• Inform the Charities Directorate of any changes to the charity’s mode of operation or legal structure. A registered charity should get confirmation from the Charities Directorate (the Directorate) before changing its stated objectives and/or activities to make sure they qualify as charitable. A registered charity should inform the Directorate if it changes its name, telephone number, address, contact person or governing documents (constitution, letters patent, etc.) and must obtain prior approval from the Directorate before changing its fiscal year-end.
As part of its ongoing efforts to make sure charities meet the requirements of registration, the CRA uses a variety of compliance activities. Historically, the CRA has audited approximately 800 to 900 charities per year, representing about 1 per cent of registered charities.
Many of the same guidelines apply for those running not-for-profits as well. However, the main difference is that a registered charity can issue official receipts for donations for income tax deduction purposes. Non-profits do not register with the CRA, so they are not able to issue official donation receipts for income tax purposes. Therefore, as a donor, you cannot receive any tax credits.
An integral part of our economy
The charitable and non-profit sector’s contribution is significant when looked at as a whole—greater than the GDP of the retail trade industry and close to the value of the mining, oil and gas extraction industry. The “core non-profit sector” is the common way to refer to charitable and non-profit organizations that are not hospitals and universities. Their revenues account for about 2.4 per cent of Canada’s GDP. That’s more than three times that of the motor vehicle industry.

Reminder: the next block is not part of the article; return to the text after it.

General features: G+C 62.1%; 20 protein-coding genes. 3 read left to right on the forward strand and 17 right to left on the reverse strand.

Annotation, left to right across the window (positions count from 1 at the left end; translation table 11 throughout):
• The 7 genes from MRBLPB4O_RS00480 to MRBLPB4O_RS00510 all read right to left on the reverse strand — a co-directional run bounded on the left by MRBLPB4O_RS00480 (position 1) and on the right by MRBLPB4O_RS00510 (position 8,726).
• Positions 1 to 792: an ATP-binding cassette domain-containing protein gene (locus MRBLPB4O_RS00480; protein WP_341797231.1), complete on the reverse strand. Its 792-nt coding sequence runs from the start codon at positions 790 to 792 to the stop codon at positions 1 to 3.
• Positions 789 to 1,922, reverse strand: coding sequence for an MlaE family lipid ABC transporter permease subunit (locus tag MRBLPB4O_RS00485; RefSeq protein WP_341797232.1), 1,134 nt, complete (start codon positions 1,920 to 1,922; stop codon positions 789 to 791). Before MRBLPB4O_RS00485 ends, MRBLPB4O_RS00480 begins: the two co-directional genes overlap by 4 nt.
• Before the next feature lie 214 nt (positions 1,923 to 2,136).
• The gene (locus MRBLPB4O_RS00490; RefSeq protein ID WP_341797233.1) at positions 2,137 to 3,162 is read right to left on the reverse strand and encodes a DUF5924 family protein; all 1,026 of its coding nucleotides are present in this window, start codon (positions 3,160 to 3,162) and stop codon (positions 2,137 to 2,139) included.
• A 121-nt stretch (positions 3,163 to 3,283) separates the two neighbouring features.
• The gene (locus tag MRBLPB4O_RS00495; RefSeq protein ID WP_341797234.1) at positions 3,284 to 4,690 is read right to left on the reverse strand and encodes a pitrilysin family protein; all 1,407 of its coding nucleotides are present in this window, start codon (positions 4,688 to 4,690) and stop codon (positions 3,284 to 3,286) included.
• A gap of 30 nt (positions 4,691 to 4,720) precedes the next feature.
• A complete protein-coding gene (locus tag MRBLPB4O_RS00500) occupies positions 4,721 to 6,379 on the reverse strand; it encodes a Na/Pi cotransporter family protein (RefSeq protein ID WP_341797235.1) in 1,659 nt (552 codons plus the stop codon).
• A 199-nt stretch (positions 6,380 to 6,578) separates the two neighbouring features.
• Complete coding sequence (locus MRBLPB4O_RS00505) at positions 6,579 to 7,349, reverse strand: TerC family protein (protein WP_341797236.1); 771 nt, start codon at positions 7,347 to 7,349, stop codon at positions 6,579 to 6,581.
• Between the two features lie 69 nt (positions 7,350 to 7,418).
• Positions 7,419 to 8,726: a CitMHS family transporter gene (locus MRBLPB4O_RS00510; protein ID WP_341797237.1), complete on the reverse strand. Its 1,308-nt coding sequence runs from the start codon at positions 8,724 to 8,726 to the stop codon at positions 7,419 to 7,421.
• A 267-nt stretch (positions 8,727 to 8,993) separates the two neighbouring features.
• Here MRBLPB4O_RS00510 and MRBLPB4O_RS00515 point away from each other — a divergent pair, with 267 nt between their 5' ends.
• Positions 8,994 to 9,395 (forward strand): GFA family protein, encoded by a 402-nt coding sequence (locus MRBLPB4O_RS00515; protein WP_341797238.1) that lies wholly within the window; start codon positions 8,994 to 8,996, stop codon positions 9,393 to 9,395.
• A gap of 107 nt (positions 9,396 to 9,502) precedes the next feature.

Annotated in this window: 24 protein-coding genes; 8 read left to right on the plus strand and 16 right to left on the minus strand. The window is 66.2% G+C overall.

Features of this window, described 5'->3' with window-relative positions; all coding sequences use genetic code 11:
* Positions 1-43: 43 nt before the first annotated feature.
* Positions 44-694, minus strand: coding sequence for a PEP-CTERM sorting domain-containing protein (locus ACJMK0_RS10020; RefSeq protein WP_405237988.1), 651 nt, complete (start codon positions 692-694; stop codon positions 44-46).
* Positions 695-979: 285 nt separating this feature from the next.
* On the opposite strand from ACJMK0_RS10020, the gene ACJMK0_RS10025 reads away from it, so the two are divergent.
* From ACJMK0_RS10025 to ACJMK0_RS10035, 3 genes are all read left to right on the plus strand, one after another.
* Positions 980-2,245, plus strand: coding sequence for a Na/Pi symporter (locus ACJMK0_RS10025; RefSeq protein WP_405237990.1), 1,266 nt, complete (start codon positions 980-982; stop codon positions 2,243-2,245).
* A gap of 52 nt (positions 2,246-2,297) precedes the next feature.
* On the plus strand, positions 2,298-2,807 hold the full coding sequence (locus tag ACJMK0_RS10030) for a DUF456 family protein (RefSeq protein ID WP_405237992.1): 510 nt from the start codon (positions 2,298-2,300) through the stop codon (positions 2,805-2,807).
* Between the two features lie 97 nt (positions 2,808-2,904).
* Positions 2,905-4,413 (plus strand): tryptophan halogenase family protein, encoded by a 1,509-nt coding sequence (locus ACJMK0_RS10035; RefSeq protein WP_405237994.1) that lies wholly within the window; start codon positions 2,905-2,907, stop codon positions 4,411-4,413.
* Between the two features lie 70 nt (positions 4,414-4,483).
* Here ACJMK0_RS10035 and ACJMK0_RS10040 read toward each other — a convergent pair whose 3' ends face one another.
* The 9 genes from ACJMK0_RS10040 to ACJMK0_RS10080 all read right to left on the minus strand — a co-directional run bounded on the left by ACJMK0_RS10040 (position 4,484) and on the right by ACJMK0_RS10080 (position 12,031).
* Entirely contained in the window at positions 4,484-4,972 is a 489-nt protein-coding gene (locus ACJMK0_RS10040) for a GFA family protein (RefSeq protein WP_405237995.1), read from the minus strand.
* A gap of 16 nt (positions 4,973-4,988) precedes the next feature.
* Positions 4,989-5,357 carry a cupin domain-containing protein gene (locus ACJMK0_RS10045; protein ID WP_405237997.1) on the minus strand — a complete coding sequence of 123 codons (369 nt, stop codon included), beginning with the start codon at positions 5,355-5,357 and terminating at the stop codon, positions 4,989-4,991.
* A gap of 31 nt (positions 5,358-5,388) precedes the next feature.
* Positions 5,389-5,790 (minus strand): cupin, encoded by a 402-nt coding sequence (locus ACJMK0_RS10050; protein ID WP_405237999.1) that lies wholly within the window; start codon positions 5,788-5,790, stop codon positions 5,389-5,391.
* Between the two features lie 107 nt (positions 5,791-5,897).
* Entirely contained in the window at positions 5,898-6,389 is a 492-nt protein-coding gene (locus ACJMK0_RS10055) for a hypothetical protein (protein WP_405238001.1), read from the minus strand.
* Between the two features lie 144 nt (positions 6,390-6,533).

Many members of the public believe that charities and non-profits are funded by the government for the most part which is not the case. Each of them has various sources of income including: earned income from the sale of products and services (a whopping 45.1 per cent of the sector’s income), individual, family or corporate donations as well as grants from private foundations and the government.
Some organizations receive no funding from any government department. Hospitals, universities, and colleges are the exception to this rule. Almost 75 per cent of their funding comes from governmental sources with 72 per cent of that being from a provincial government. In number, these institutions only represent 1 per cent of the total number of organizations, but they represent around 66 per cent of the total revenues of the entire sector.
Funding sources for charities and non-profits
The Satellite Account of Non-profit Institutions and Volunteering published by Statistics Canada showed a breakdown of the core non-profit sector funding:
• sales of goods and services account for 45.6 per cent of total income
• government funding at 20.9 per cent
• membership fees 17.1 per cent
• donations from households 11.2 per cent
• investment income 3.6 per cent
Charities play a very valuable role in communities from coast to coast, providing expertise and support to every aspect of our daily lives in healthcare, education, alleviation of poverty, combatting food insecurity and fighting climate change, to mention a few.
Just as importantly, charities contribute to Canada’s public policy process. Some of the finest outcomes have been achieved when charities and governments work together, such as in the drunk driving legislation and smoke-free workplaces initiatives.
Where to volunteer
There are a number of ways to find the best place to give volunteer hours and some great resources. A few of our favourites include Volunteer Canada, Charity Village, United Way and Canadian Red Cross. For a full listing see page 12. CanadaHelps is a donation and fundraising portal that provides a listing of all charities in Canada, presents their mission and program information and offers an easy way for Canadians to make donations to their favourite charity.
Did you know?
Imagine Canada’s Research Notes shows that almost half of the population aged 15 and over (12.5 million people) volunteer and engage with charities on a regular basis, contributing 2.1 billion volunteer hours which translates into 1.1 million full-time jobs.